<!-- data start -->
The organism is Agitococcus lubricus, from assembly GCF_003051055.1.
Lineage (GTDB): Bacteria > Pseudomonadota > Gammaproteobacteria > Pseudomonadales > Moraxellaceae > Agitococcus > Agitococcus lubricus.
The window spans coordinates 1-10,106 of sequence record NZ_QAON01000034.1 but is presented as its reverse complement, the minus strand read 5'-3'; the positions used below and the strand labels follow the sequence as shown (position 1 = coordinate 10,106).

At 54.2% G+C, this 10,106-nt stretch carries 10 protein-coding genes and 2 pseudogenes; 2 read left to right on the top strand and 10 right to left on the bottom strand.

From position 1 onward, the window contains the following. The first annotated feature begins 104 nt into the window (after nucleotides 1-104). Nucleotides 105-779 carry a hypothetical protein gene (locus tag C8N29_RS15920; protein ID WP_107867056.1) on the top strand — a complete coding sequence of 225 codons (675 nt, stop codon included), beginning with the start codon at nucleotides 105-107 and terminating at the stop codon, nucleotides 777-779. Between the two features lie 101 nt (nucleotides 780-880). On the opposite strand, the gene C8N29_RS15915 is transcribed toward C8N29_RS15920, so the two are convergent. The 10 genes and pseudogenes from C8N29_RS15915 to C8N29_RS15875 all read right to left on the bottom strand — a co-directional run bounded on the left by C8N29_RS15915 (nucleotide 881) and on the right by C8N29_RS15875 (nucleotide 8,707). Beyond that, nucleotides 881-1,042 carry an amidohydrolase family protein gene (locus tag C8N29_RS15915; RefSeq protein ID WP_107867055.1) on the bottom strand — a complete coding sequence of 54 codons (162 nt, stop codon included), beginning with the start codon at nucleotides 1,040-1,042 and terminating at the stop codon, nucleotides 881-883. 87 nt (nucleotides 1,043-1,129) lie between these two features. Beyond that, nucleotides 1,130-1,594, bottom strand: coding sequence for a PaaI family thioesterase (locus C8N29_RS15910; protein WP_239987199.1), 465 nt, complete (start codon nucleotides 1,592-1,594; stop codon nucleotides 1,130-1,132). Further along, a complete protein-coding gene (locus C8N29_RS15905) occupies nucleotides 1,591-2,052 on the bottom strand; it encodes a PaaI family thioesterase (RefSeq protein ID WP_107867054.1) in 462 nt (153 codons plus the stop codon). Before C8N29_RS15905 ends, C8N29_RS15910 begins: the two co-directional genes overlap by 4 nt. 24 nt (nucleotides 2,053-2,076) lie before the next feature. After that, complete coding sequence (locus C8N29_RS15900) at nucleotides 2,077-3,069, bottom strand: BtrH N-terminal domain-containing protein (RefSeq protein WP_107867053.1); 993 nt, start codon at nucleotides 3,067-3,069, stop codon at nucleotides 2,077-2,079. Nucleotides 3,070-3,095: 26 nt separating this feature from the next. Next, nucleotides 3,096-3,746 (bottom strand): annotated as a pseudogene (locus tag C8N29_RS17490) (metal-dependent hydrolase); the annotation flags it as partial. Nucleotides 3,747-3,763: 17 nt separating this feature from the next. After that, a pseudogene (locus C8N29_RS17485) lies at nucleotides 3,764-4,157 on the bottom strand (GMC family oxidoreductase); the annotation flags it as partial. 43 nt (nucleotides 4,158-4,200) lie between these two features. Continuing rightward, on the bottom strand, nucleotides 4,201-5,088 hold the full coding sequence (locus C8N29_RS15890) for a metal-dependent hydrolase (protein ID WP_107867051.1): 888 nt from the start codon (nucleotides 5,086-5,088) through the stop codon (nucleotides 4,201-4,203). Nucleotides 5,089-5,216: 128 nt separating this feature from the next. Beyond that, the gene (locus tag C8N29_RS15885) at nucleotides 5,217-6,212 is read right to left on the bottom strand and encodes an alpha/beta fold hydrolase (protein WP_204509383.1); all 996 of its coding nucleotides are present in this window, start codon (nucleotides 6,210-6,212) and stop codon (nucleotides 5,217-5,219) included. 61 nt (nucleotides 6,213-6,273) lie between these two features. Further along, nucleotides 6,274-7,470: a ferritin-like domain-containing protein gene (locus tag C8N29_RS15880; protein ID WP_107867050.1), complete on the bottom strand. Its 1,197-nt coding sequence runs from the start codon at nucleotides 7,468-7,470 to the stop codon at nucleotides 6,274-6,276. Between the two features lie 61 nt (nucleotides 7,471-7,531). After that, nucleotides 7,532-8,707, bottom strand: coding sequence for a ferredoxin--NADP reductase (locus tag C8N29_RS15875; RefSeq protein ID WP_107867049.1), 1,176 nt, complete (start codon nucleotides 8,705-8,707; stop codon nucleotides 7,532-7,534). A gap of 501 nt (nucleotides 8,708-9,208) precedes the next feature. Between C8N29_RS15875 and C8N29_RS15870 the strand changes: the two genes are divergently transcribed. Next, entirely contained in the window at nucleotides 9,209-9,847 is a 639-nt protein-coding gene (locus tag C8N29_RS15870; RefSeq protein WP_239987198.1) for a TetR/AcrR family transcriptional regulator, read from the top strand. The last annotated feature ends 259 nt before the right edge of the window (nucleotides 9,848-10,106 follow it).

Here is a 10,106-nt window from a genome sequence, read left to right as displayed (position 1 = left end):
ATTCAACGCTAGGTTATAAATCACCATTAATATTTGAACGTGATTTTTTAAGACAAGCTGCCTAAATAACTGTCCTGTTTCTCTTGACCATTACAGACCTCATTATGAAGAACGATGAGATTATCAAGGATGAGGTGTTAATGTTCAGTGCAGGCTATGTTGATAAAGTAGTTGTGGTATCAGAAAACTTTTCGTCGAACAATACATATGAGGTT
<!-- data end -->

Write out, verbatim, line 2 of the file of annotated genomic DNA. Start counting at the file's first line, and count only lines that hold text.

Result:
Lineage (GTDB): Bacteria > Pseudomonadota > Gammaproteobacteria > Pseudomonadales > Moraxellaceae > Agitococcus > Agitococcus lubricus.